Terrifying prediction reveals how 100,000 Sydneysiders can be hit by floods with 12,000 houses flooded – and the suburbs that will be hit hardest
- According to the forecast, up to 100,000 people in Sydney can be affected by biblical floods
- As a result of the devastating flood, no fewer than 12,000 houses were submerged in water
- Richmond, Marsden Park, Riverstone, McGraths Hill and Wallacia are most at risk
Up to 100,000 residents of Sydney can be affected by biblical floods with 12,000 homes under water, according to a hair-raising worst-case scenario prediction,
Flood modeling shown on 7News reveals how vast parts of the suburbs of the city can be flooded with water if the Hawkesbury Nepean river system overflows.
Richmond, Marsden Park, Riverstone, McGraths Hill and Wallacia are the suburbs that are most at risk of flooding, the modeling shows and it can happen at any time.
Up to 100,000 Sydney residents can be affected by biblical floods with 12,000 homes under water, according to a hair-raising worst-case scenario prediction (Nepean River pictured)
A previous one forecast by the NSW government in 2017, Penrith City, Hawkesbury City, The Hills Shire and Blacktown City said the most risk of a devastating flood, with Richmond and Windsor also in the line of fire.
& # 39; Although there has been no major flood in the Hawkesbury-Nepean Valley for more than 25 years, floods can and will happen again & # 39 ;, it said.
& # 39; Nothing can completely stop flooding in the Hawkesbury-Nepean Valley. & # 39;
The NSW government is taking a number of measures to reduce the impending disaster.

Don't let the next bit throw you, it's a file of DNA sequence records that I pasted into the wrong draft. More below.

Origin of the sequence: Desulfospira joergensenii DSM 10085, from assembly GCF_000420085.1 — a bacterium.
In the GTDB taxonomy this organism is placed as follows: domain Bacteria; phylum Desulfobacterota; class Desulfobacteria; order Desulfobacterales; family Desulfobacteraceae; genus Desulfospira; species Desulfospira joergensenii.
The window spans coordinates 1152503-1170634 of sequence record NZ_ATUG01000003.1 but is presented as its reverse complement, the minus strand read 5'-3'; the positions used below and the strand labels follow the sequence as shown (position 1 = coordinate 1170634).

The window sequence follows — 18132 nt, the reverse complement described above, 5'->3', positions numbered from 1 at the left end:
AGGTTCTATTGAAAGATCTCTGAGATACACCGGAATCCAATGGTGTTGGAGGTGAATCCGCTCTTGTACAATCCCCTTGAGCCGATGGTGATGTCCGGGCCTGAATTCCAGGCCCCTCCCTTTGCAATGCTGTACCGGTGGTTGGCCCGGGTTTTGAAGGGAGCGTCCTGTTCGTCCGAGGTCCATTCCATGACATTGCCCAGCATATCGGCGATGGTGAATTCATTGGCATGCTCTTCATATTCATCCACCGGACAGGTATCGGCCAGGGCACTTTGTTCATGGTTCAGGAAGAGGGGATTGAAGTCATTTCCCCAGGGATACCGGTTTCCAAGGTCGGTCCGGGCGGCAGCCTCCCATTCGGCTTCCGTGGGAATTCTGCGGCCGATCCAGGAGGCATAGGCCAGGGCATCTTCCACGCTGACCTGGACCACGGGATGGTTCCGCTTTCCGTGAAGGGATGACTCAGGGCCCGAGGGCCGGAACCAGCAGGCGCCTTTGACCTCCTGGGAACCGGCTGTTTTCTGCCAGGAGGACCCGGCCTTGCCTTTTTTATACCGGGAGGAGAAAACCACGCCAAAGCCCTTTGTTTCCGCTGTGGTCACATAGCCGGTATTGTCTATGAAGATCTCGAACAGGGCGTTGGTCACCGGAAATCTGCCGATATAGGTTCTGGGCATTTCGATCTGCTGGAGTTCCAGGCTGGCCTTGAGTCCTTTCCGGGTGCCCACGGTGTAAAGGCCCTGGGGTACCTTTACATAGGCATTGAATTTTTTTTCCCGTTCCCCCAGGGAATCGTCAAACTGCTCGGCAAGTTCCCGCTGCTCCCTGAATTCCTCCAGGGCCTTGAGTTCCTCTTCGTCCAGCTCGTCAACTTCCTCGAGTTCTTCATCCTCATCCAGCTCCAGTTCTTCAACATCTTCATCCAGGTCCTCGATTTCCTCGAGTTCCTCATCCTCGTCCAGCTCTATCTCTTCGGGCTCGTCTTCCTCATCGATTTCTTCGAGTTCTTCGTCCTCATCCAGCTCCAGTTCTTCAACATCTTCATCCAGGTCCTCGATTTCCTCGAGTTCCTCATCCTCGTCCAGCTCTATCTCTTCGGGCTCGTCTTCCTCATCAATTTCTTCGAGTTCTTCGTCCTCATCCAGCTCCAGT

One is to increase the height of Warragamba Dam by 14 meters to temporarily stop flooding water.
Warragamba is Australia's largest urban water supply and is a 30-minute drive from Penrith.
The NSW government is taking a series of measures to reduce the disaster. One of the most important measures is to increase the height of Warragamba Dam (photo) by 14 meters in order to temporarily stop flooding water
Authorities believe that increasing the length will significantly reduce the risk to people's lives downstream.
It offers more time for evacuation and reduces flood damage by around 75 percent on average.
Stuart Ayres, minister of West Sydney, admitted that raising the dam height has environmental implications.
& # 39; Yes, we have environmental implications, we don't deny that, but this is about putting real estate and life first & # 39 ;, Ayres told Seven News.
& # 39; It's not a matter of when it will happen (floods), it's a matter of happening. & # 39;
Floods have serious consequences in four local government areas of Penrith City (photo), Hawkesbury City, The Hills Shire and Blacktown City
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